Accordingly, on the spot, the 11th, I ordered Quitman’s division from Cuyoacan, to join Pillow, by daylight, before the southern gates, and then that the two major-generals, with their divisions, should, by night, proceed (two miles) to join me at Tacubaya, where I was quartered with Worth’s division. Twiggs, with Riley’s brigade and Captains Taylor’s and Steptoe’s field batteries – the latter of 12-pounders – was left in front of those gates, to maneuver, to threaten, or to make false attacks, in order to occupy and deceive the enemy. Twiggs’ other brigade (Smith’s) was left at supporting distance, in the rear, at San Angel, till the morning of the 13th, and also to support our general depot at Mixcoac. The stratagem against the south was admirably executed throughout the 12th and down to the afternoon of the 13th, when it was too late for the enemy to recover from the effects of his delusion.

The first step in the new movement was to carry Chapultepec, a natural and isolated mound, of great elevation, strongly fortified at its base, on its acclivities, and heights. Besides a numerous garrison, here was the military college of the republic, with a large number of sub-lieutenants and other students. Those works were within direct gun-shot of the village of Tacubaya, and until carried, we could not approach the city on the west, without marking a circuit too wide and too hazardous. (more…)

Published in: on September 12, 2017 at 5:30 am  Leave a Comment  
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Zachary Taylor and His Son-in-Law

Jefferson Davis was the son-in-law of Zachary Taylor.  Marrying the daughter, Sarah Knox Taylor, of General Zachary Taylor, who opposed the marriage, he resigned his commission in the Army in 1835.  Tragically the new bride died three months after her marriage of malaria.  She was 21.  Taylor blamed Davis for bringing his daughter to the malarial infested region in which his plantation was located in Mississippi.  War would end the enmity of the two men who loved Sarah Knox Taylor.

Although he had resigned from the Army, however, Davis never ceased to be a military man, always retaining a fascination for all things martial. Thus it was only natural that Davis, a Congressman from Mississippi at the beginning of the Mexican War, resigned from Congress and raised a volunteer regiment, the Mississippi Rifles, which he led as colonel.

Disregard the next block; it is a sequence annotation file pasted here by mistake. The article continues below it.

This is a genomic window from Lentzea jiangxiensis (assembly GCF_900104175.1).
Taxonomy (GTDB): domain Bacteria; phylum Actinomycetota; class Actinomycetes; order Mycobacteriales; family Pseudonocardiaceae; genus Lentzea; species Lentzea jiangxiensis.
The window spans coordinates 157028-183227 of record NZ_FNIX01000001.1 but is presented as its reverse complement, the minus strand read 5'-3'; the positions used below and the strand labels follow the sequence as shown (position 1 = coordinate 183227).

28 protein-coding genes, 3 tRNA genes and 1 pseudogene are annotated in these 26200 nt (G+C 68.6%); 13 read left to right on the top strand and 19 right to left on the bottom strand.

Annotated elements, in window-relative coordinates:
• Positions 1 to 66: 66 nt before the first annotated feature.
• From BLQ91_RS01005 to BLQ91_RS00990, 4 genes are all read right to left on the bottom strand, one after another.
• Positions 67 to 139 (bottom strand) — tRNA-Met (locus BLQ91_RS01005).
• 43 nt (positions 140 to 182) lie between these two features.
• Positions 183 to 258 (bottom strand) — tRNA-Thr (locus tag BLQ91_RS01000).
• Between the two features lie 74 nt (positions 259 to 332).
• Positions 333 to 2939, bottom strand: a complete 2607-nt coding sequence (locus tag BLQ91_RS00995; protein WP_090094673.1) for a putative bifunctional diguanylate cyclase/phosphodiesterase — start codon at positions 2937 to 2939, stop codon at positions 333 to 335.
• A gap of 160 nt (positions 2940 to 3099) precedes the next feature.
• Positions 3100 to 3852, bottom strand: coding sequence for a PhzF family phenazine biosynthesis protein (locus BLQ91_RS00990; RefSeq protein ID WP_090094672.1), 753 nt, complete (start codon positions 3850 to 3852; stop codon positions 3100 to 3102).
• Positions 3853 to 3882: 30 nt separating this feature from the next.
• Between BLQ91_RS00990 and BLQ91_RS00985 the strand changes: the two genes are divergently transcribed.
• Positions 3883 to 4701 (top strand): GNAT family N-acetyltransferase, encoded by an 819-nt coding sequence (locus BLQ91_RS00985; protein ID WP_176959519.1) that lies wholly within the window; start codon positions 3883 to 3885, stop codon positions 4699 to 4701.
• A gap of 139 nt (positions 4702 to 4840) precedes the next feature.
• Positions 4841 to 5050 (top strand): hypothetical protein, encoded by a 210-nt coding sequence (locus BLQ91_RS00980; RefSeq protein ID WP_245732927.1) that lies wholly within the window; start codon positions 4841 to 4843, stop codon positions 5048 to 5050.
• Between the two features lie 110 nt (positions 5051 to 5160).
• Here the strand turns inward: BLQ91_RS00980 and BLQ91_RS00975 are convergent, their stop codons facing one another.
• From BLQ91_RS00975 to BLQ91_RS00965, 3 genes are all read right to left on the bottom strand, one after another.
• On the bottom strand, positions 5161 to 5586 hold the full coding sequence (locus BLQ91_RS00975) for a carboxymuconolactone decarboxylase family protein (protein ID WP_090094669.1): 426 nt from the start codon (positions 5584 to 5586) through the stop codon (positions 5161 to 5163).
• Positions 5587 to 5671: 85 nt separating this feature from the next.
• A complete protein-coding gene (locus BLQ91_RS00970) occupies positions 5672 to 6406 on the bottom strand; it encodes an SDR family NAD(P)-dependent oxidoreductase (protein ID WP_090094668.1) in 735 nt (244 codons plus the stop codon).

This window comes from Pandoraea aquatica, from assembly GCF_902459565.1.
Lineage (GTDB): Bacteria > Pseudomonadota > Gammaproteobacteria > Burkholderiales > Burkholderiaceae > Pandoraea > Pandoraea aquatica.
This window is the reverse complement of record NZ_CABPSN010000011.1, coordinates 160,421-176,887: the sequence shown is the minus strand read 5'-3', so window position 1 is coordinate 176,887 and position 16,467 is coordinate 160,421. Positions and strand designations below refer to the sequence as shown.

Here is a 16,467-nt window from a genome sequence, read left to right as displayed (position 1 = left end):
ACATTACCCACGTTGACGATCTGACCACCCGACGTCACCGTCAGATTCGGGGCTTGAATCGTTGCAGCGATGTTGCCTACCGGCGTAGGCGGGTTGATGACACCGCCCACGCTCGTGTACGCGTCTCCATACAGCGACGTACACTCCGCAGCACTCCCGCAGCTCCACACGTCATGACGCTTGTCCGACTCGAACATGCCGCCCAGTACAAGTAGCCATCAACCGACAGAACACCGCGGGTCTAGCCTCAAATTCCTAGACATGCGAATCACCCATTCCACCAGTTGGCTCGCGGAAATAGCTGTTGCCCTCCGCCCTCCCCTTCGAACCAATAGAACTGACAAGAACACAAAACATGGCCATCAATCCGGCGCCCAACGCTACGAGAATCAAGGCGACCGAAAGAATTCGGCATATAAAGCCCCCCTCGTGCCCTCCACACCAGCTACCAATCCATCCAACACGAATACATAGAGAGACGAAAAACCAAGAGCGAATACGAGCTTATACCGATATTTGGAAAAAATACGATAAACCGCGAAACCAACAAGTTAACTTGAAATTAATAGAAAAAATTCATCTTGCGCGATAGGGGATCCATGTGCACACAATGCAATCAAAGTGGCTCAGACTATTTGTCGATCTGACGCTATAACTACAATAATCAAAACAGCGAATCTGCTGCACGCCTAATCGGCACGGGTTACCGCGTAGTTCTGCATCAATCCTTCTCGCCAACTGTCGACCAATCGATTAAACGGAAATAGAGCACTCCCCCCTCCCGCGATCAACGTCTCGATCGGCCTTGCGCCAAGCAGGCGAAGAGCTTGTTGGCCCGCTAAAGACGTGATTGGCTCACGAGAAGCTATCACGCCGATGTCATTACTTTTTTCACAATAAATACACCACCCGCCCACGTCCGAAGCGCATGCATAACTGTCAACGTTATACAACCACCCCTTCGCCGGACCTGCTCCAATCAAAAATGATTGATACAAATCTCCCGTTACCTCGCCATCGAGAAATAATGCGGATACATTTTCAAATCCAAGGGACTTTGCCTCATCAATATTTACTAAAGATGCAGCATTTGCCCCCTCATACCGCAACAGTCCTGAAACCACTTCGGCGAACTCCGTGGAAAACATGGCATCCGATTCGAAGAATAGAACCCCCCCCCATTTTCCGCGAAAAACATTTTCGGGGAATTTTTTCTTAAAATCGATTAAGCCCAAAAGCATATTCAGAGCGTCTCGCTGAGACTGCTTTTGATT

On July 21, 1846, the regiment sailed from New Orleans to join the army of Zachary Taylor in northern Mexico.

Davis had armed his regiment with 1841 percussion rifles, the latest technology, with much more reliable percussion caps substituted for flint locks. Davis’ men during the war would use the rifles with such deadly skill that ever afterwords the rifles became known as 1841 Mississippi percussion rifles.

Davis and his men participated in the siege of Monterrey in September of 1846. The war in northern Mexico then entered a quiet phrase which was shattered in February of 1847 by a Mexican offensive.

(more…)

Published in: on February 22, 2017 at 5:30 am  Comments Off on Zachary Taylor and His Son-in-Law  
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January 12, 1847: Treaty of Campo de Cahuenga

 

Also known as the Capitulation of Campo de Cahuenga, it brought to a close fighting in Alta California during the Mexican War.  Widely praised at the time for its liberal terms, the treaty promised equal rights for Mexicans residing in California, freed all prisoners of war, and allowed the Mexicans to return to their homes, with their property protected.  I wonder if General Grant some eighteen years later had this treaty in the back of his mind when he drafted the generous surrender terms for the Army of Northern Virginia.  Here are the terms of the Treaty:

The Treaty of Campo de Cahuenga
TO ALL TO WHOM THESE PRESENTS SHALL COME, GREETING:
Know ye that, in consequence of propositions of peace, or cessation of hostilities, being submitted to me, as commandant of the California Battalion of United States forces, which have so far been acceded to by me as to cause me to appoint a board of commissioners to confer with a similar board appointed by the Californians, and it requiring a little time to close the negotiation; it is agreed upon and ordered by me that entire cessation of hostilities shall take place until tomorrow afternoon (January 13th), and that the said Californians be permitted to bring in their wounded to the mission of San Fernando, where, also, If they choose, they can remove their camp, to facilitate said negotiations.
Given under my hand and seal this twelfth day of January, 1847.
J. C. Fremont
Lieutenant-Colonel United States
Army, and Military Commandant of California
Articles of Capitulation made and entered into at the Rancbo of Cahuenga, this thirteenth day of January, Anno Domini, eighteen hundred and forty-seven between P. B. Reading, Major; Louis McLane,.Ir, Commanding Artillery; Wm. H. Russell, Ordnance Officer, Commissioners appointed by J. C. Fremont, Lieutenant-Colonel United States Army and Military Commandant of the Territory of California; and Jose Antonio Carillo, Commandante de Esquadron, Augustin Olivera, Diputado, Commissioners, appointed by Don Andres Pico, commander-in-chief of the California forces under the Mexican flag.